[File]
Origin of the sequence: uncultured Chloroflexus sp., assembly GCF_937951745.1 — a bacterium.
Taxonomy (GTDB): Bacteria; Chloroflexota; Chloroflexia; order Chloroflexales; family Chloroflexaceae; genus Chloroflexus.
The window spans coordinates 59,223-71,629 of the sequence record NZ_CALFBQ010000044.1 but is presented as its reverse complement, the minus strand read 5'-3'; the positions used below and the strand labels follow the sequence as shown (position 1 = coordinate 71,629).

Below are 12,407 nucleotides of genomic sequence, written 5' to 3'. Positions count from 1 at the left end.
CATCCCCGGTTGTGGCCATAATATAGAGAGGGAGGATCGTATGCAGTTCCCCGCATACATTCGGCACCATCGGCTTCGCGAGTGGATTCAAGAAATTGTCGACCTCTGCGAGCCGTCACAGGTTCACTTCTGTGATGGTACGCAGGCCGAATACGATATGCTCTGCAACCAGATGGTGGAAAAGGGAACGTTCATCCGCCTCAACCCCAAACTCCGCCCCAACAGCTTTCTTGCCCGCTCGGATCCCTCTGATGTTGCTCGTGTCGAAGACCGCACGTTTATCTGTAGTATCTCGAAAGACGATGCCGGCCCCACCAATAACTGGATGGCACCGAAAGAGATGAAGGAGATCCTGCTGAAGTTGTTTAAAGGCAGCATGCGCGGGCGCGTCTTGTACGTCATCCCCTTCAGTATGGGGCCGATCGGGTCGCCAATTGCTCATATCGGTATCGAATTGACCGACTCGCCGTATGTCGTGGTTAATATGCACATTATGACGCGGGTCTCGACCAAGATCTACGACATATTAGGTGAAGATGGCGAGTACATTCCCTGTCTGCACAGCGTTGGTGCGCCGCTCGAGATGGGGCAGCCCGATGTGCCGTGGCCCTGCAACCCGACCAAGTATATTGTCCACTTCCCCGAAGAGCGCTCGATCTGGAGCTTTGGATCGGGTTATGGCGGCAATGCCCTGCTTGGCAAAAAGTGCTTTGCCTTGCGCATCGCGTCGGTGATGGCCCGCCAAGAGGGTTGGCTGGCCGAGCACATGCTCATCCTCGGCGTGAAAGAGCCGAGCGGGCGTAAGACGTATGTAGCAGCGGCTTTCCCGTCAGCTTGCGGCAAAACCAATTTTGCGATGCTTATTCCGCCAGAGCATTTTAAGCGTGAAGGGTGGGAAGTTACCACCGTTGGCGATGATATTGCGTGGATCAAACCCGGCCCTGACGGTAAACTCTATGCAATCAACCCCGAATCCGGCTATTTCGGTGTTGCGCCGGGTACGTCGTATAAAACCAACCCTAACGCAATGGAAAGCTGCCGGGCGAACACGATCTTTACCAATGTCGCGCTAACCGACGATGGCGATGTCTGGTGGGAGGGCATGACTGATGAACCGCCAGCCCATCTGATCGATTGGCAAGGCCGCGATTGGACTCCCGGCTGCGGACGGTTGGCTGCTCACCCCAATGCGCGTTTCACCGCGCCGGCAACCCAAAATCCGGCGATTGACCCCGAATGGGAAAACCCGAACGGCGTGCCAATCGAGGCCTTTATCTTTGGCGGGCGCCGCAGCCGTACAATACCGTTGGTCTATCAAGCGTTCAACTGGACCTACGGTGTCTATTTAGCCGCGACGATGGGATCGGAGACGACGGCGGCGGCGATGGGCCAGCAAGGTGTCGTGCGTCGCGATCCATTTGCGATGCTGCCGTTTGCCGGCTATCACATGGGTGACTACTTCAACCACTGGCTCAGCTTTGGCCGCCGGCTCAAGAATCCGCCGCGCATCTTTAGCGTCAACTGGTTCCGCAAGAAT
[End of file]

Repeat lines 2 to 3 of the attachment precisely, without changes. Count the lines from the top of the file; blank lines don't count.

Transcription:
Taxonomy (GTDB): Bacteria; Chloroflexota; Chloroflexia; order Chloroflexales; family Chloroflexaceae; genus Chloroflexus.
The window spans coordinates 59,223-71,629 of the sequence record NZ_CALFBQ010000044.1 but is presented as its reverse complement, the minus strand read 5'-3'; the positions used below and the strand labels follow the sequence as shown (position 1 = coordinate 71,629).